You can see the gaps of nothingness as the bearing floats in magnetic heaven.


A new table that plays 78's?


The pictures say it all about the new Innovation Wood table.


Dynaudio makes some great speakers, but even with the  "it's hard to tell how good or bad something is at a show" disclaimer, these "Consequence" models sounded rather disappointing for a $70,000 speaker even though it does include those big Octave amps. Mick Tillman said the frequency range is from a low 17 hz to 35 kHz.. There are a lot of factors that dimshed the sound, but those big woofers on top sounded like "bass in your face" to us.


Linda especially liked the much smaller Contour S 1.4 much better at a still rather high $3,500/pair plus stands. Much more natural sounding and convincing.


Parasound unveiled a new John Curl design phono preamp that, when available, will sell for about $2,000.


For many audiophiles, this little speaker was the biggest news in Nevada; the new 1.7 model from Magnepan.

New Maggies are few and far between, demonstrating that the company believes that they should only bring a new speaker to market when they really have something special rather than just for marketing purposes. Driven by big Brystons, not the most neutral sounding amp in the world, they sounding absolutely wonderful. The literature states, "The MG1.7 is a full-range quasi-ribbon loudspeaker that should continue the tradition of awards for Best Value. (We agree) The MG 1.7 is a departure from Magnepan's forty-year history of using planar-magnetic for the bass or lower midrange. (The 1.7 is a three-way design, with a woofer, tweeter, and super-tweeter as apposed to the former 1.6 being a 2-way). The use of quasi-ribbon technology down into the lower midrange and bass will provide a new level of coherence. The MG 1.7 also boasts a quasi-ribbon supertweeter with a wider "sweet spot [taking it] one step closer to the delicacy and detail of Magnepan's true ribbon tweeter.
A new wrap-around aluminum trim also gives the speaker a more contemporary look. One drawback of other panel speakers is the very narrow sweet spot, but these sounded like they have a wider sweet spot with increased dispersion.  There was no info on how "full range" they are or their sensitivity, but they sure did sound sweet as these confections sold in the Venetian hotel.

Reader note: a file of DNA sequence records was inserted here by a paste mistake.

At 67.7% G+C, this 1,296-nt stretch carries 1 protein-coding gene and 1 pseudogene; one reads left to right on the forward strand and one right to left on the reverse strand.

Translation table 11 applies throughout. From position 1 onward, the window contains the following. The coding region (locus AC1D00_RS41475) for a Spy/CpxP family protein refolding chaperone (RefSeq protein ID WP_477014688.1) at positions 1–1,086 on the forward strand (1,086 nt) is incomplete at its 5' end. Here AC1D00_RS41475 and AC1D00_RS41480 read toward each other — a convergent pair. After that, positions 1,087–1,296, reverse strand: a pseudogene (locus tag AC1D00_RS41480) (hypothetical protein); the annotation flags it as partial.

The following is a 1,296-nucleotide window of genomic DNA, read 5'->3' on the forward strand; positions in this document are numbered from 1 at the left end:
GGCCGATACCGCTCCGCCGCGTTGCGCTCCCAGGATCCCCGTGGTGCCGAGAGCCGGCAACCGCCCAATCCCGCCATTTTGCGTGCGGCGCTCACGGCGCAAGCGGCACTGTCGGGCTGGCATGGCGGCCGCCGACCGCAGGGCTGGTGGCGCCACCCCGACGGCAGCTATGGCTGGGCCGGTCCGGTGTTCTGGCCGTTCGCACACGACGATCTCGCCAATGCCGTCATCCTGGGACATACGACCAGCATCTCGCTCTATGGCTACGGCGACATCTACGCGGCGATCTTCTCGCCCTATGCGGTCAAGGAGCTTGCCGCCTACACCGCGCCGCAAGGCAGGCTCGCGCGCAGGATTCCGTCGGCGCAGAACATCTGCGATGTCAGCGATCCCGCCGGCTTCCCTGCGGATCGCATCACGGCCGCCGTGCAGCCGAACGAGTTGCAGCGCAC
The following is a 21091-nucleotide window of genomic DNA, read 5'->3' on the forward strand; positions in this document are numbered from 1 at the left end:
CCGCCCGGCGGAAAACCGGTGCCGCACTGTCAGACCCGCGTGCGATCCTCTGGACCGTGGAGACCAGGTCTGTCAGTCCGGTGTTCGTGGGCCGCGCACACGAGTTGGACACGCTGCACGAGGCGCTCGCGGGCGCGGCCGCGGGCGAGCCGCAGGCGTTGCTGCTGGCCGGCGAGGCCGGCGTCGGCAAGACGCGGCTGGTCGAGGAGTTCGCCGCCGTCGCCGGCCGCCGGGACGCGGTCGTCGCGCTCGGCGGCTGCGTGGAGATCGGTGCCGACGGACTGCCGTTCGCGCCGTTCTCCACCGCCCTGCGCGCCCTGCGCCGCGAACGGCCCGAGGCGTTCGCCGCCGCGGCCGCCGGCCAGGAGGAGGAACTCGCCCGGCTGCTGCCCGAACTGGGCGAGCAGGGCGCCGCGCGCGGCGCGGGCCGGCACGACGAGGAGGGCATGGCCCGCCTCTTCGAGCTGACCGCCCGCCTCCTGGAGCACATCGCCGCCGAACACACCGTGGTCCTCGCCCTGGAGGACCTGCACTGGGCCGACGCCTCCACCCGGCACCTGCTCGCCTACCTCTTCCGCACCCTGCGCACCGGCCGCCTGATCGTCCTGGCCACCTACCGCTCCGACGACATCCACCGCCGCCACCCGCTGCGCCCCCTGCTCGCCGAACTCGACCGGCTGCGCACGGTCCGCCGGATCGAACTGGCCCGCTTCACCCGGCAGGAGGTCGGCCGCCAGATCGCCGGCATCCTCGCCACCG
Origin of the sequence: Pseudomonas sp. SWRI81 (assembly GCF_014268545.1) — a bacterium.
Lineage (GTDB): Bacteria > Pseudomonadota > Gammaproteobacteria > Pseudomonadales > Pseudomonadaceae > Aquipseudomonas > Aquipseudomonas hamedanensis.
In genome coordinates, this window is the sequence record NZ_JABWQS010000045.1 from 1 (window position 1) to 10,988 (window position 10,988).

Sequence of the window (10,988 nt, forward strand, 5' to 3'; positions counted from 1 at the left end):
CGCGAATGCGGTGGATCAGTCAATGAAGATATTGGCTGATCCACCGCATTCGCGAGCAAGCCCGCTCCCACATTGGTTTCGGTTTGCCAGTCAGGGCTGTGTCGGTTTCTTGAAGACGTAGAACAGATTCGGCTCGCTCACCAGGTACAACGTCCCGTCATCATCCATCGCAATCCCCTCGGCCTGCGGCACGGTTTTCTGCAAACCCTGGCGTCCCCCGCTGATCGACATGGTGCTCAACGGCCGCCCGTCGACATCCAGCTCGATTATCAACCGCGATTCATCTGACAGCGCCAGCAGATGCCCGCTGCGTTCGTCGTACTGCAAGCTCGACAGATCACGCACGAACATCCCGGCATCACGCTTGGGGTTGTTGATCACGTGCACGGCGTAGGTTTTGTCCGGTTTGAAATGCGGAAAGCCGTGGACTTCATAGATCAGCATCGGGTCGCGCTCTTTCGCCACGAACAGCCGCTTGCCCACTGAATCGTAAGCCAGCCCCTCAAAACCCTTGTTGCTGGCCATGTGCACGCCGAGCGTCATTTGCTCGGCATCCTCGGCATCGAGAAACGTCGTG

Speaking of Maggies, PS Audio used the big 3.6's to demo their still work in progress power amp (below), driven by the very hot PS Audio Perfect Wave Transport & DAC ($3,000 each) for which Stereomojo

published the world's first review minutes after the final software version was released - we were beta testers of the units.


Getting NAS-ty

Paul McGowan showed us the new PS Audio NAS.

What is a NAS, you ask? It's a hard drive that connects to a computer network. "There aren’t many dedicated to music only, which is why PS Audio engineers are working hard on providing a PS music NAS that is a complete integrated system including copying of your CD’s, organizing your files and all at the touch of a button.  We’ll call it the PerfectWave Library", says Paul. "The PS Audio NAS will be a state-of-the-art affair providing the best CD copying method, mirrored hard drives for safety (so you don’t lose any data), plug and play ease, no fans etc., etc.  This is going to be perfect for many of our customers but all this sophistication and ease of use has to come at a price.  For those of you itching to get moving right now and don’t mind fooling around with computer stuff, here’s a really low cost solution a do-it-yourself version for only $135.

They also showed an Iphone app that will control the whole PS Audio shebang.

What?! There's more?

Take me to Part 6!